Full-Stack Web Development

2020-03-01





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Description

Welcome to the 'Mitigating the Impact of Fake News MQP' Web Application! This project is the interactive portion of the Major Qualifying Project completed by WPI students Alexander Rus and Alex Tian and advised by Dr. Kyumin Lee and Ben Vo PhD. Using this application, you can get the recommended URLs for a particular Twitter user based on their previously visited URLs. The application is built using the M.E.R.N stack among a number of other technologies listed below.

This project was runner up for the WPI CS Department Provist Award of 2020. 🎓

Built Using:

MongoDB, Node.js, React, Twitter API, AWS EC2, Heroku

Node Modules:

Express, Concurrently, Nodemon, Material UI, react-particles-js, React Spring, Recharts, D3-ease

WPI and the MQP

The Major Qualifying Project is a large scale project that assess students’ knowledge in their specific field of study. Completed in the senior year of undergraduate study, the MQP often involves a combination of research and design. Students, either independently or in teams, work under a professor who advises them in the project process. This very web application is a part of the MQP that has been completed by Alexander Rus and Alex Tian working under Dr. Kyumin Lee and PhD student Nguyen (Ben) Vo.

The Application

The application is built using the MERN development stack, which stands for MongoDB, Express, React, and Node.js. Using Node.js, I built a back-end server using Express. This server would handle data collection and API interaction. MongoDB is a great NoSQL distributed database system that works great for storing our user information. React is a great JavaScript library that allows the creation of UI views using multiple different components. Using the Node package “Concurrently”, the back-end Express server runs simultaneously with the front-end React Application. The Express server calls on multiple different routes when we need to fetch data. For the user data, we call on routes that access MongoDB. These routes accept a particular username, and then send the proper JSON response to the front-end. The URL recommendation models require a lot of computational power, especially when there are over 12,000 URLs and almost 5,000 users in the dataset. Thus, I used AWS (Amazon Web Services) as our cloud computing solution, employing multiple EC2 virtual Linux machines to run scripts that insert the data into the database. Putty provides a good system to allow terminal acess to the serves and Filezilla was used as our means of file transfer to the servers. In addition to the MongoDB serving data to the application, we also employed the Twitter API to fetch real-time twitter information about a given user. To use the Twitter API, we had to register with Twitter to get the appropriate Auth Keys. Once we acquired those, we pass the desired route a Twitter username, and the API returns the data that we desire.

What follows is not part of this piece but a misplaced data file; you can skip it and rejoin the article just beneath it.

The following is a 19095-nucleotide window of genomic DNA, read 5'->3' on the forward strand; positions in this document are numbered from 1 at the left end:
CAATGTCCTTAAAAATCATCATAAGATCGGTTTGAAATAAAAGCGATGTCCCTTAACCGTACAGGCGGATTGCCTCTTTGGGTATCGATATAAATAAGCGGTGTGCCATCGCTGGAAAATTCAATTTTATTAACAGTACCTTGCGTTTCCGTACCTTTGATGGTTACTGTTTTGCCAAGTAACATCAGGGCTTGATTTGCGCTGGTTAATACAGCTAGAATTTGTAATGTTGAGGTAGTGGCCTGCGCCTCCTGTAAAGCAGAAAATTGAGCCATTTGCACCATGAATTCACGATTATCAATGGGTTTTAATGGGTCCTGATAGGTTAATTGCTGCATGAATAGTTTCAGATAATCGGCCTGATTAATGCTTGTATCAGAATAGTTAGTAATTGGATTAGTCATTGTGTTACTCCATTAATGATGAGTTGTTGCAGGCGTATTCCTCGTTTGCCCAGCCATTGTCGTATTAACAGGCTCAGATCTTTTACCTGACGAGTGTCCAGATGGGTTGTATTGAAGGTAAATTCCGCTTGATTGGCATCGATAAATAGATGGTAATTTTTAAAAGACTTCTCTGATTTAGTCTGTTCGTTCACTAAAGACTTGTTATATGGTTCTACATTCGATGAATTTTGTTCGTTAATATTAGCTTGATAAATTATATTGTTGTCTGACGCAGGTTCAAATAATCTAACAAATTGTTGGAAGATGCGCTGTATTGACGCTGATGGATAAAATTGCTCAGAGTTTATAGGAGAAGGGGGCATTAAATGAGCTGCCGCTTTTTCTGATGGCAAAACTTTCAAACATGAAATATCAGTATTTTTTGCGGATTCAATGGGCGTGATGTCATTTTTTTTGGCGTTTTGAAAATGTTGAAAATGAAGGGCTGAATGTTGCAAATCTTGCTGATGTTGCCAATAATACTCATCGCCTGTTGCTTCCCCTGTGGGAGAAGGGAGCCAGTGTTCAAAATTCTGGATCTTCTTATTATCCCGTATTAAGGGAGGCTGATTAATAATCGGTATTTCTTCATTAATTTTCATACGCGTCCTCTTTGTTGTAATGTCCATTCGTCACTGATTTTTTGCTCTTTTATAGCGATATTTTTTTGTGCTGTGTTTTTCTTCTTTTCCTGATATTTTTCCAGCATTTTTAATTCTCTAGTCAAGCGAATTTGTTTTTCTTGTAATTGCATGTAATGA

Front-End Development

The front-end of the application is built using React, and to add extra appeal and ease of use, I used the React UI Framework Material-UI. Material-UI is a great framework developed by Google that allows easy integration of components. Within the React front end, I employed multiple react libraries to help present our data.

Upon visiting the web address, you will be greeted by the home search screen.